I've tried to upgrade from the P2715Q three times now, and always end up going back to it because I'm dissatisfied by the quality of the other panels in comparison.

I want a larger screen that can support 4K, or even 5K, with comparable panel quality. I avoided the LG 5K display sold by Apple because I heard bad things about it, but never actually tried one. It's 27" as well, so I think it would still be too small, even if the panel quality and resolution are better.

I'm starting to think I should just get a TV and use that as my display, but I don't know which would best suit my needs for writing software. One nice thing about a TV is that it would be much easier to do returns/swaps if I need to play the panel lottery for something that will make me happy. I have never done this with a previous display, since I always bought second-hand from people who had already done that for me. The original owner of my P2715Q apparently returned theirs three times before they were satisfied.

I've toyed with the idea of getting an Apple Pro display, but I really don't want to spend more than $2000 on a monitor.

The UP3218K described in the article seems like it would be a good upgrade, but it definitely exceeds my price range. I would be open to spending that much on a monitor if I knew I wouldn't be replacing it for at least five years, but I can't know that for sure. Although funnily enough, that's what has happened with my P2715Q. It's the only piece of computing equipment I haven't replaced since I first started using it.

Rtings has comprehensive reviews for TV as monitors: https://www.rtings.com/tv/reviews/best/by-usage/pc-monitor

I prefer the multi monitor setup and use at least one in portrait/vertical mode. Fits with my ide and jupyter notebooks

Similar setup - I just throw my terminal full screen on a vertical monitor (w/ GNU Screen) and don't find it distracting in any way.

I am also of the opinion of needing only one monitor because I can only focus on one thing at once. Whatever is not the work I am doing when I focus, goes into another desktop space. I am also a power user of an OSX window manager called Spectacle. The tools and practices that help me focus are key.

I've always been curious about higher-end USB microphones (the Rode is ~$230) compared with a potentially more upgradable XLR setup like:

- Behringer UM2 USB Audio Interface

- Behringer Ultravoice XM8500 Dynamic Cardioid mic

This would give the upgradability of an XLR audio interface and a seemingly decent mic for about $125. I imagine once everything is plugged together, it similarly comes down to just plugging in a USB, and I'd be surprised if it wasn't plug-n-play on Linux. I don't know how well the audio quality would compare, though. I'd be interested to hear more about the challenges of getting a working setup with XLR audio gear that are alluded to in the post.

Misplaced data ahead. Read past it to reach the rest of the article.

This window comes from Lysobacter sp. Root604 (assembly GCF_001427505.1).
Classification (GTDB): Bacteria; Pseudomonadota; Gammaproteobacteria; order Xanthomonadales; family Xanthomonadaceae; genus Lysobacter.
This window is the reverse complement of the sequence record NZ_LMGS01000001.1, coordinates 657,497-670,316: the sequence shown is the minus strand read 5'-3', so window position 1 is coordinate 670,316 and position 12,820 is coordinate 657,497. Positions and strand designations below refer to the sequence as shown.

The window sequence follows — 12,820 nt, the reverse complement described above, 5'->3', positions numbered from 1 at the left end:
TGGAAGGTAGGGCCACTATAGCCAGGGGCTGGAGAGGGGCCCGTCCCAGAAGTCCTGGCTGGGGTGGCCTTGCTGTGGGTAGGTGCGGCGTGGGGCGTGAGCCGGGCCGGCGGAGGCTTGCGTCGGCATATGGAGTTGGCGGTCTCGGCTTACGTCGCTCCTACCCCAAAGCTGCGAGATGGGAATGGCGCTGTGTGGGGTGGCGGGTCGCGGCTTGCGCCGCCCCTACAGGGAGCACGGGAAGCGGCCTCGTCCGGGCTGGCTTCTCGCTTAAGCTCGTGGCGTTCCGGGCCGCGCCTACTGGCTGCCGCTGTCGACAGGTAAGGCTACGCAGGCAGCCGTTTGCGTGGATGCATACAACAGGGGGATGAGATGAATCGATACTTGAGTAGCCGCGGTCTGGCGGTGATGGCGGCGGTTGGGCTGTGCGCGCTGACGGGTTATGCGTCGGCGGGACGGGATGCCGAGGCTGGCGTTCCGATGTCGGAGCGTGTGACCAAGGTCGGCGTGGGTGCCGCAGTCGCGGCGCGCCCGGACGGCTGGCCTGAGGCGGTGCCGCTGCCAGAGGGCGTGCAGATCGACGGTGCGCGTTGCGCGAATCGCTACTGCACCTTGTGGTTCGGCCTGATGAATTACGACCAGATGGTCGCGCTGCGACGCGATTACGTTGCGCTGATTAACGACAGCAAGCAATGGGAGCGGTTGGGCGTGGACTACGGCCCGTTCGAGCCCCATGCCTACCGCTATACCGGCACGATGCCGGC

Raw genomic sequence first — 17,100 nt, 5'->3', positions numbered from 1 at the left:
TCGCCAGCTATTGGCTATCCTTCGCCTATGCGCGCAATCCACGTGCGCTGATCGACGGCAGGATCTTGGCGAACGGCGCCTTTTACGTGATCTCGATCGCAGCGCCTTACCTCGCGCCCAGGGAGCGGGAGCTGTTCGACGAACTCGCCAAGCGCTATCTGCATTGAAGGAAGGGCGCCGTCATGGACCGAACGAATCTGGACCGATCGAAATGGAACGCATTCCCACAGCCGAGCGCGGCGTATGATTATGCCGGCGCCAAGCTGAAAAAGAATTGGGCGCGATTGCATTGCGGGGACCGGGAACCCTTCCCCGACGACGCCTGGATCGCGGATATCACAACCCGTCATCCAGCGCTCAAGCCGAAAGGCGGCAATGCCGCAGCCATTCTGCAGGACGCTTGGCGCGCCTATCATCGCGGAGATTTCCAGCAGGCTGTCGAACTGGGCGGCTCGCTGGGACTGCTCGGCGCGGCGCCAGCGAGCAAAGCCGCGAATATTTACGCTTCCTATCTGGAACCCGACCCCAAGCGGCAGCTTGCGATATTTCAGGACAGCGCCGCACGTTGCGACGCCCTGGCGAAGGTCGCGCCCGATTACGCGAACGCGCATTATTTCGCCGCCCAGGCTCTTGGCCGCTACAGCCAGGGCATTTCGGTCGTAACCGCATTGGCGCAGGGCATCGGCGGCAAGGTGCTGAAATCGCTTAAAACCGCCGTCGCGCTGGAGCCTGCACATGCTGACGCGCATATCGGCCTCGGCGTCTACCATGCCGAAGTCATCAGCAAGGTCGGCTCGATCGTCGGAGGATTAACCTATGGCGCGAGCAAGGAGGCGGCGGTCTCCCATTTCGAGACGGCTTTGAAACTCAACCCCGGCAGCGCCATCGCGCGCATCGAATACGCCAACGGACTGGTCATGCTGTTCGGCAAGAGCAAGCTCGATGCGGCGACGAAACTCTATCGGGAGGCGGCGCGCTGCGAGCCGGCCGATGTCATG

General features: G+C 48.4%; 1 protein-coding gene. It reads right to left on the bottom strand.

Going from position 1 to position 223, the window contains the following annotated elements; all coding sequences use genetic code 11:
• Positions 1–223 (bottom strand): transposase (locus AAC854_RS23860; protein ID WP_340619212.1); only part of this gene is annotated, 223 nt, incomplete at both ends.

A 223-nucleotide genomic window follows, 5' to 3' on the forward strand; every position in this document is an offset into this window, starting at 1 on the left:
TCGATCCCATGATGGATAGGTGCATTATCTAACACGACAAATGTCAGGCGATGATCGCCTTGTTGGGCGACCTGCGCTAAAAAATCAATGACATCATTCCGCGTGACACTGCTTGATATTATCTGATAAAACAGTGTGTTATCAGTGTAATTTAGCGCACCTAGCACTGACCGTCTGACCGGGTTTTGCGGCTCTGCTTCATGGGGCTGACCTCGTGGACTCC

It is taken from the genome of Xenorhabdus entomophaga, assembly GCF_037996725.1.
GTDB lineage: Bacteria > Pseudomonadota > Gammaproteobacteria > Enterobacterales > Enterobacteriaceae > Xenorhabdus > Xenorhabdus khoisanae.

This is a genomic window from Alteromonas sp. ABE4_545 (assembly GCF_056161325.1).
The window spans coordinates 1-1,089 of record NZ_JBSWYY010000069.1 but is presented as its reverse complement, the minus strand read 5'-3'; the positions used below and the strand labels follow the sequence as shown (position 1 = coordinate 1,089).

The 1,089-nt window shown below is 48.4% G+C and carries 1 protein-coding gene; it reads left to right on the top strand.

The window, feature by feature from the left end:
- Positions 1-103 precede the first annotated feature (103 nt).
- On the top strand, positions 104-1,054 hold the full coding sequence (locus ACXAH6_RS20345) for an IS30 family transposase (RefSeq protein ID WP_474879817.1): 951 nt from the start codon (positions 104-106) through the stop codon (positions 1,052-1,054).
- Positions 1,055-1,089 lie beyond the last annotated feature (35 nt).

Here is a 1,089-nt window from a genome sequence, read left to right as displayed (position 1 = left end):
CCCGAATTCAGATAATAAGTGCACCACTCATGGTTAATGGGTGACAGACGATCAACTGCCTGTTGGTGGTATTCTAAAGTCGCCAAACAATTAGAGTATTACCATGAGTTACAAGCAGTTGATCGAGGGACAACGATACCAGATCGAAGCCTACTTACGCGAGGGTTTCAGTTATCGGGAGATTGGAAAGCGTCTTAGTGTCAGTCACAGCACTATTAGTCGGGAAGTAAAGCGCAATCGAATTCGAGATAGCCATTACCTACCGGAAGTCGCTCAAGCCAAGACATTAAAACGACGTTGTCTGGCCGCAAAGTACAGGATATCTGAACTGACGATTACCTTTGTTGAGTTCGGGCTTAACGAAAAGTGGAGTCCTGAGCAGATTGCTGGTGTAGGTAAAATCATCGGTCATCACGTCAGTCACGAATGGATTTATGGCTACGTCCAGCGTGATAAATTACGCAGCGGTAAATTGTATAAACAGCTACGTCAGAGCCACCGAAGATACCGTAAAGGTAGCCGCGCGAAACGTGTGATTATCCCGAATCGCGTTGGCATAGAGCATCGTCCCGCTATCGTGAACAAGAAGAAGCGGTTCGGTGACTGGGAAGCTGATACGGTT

On switching peripherals between both work and home computers, I've been using for a few years now a UGREEN USB Switch. It's around £21 for the USB 2 version at the moment in the UK. So it's basically what the author uses but you connect both machines there and click a button to toggle between machines. On mine there's 4 ports only but maybe that's enough for most people - I'm only using half.

One minor benefit of TFA to me this morning is I had a 120mm case fan that has been vibrating / buzzing, but I've been delaying buying a replacement just due to not wanting to choose the wrong SKU (again).

Scrolling through the size I see the recommendation of the Noctua NF-A12x25. Probably 3x what I paid for the fan that is being replaced, but it could be the only component in the case that stays during the next rebuild!

I just built a system, but the included case fans are too loud.

Just ordered a Be Quiet! 140 mm Shadow Wings 2 for the front and a 120 mm for the back.

From everything I've read, they're the quietest. And are cheaper. But might move less air, due to being limited to 900 rpm.

https://www.bequiet.com/en/casefans/1625 https://smile.amazon.com/gp/aw/d/B07MCHLGC5

How much performance are you able to get out of your router7 setup? If it's unable to saturate the gigabit, do you know where the bottleneck is?

It effortlessly satisfies a full gigabit, otherwise I wouldn’t stick with it :)

Do you have any experience with using it on "Crossover7" which I think is somehow the slightly less preferred offer from fiber7 that I have?

I do not have any experience with it. My expectation would be that the IP network quality itself is good (provided by init7), and hopefully the underlying platform is stable and well-provisioned enough.

My 2020 desk setup: a cushion, an empty book block and a board both in wood as support for my laptop. Haven't used a chair or a desk since ages

I often get asked about my equipment too and wrote up my bill of materials. Surprised you're not using LED lights. Try them, you'll enjoy the upgrade. https://medium.com/p/bill-of-materials-for-my-home-office-f7...

The hardware section makes it sound like he's rebuilding his computer multiple times a year. Do people really find upgrading that often is worth the cost and the bother? What sorts of workloads do people deal with that having top of the line hardware even matters?

I rebuild once a year on average, but not every year (planning to skip this year, for example).

In general, yes, I find it worthwhile to invest money and effort into a faster experience, but I’m very sensitive to latency, so YMMV :)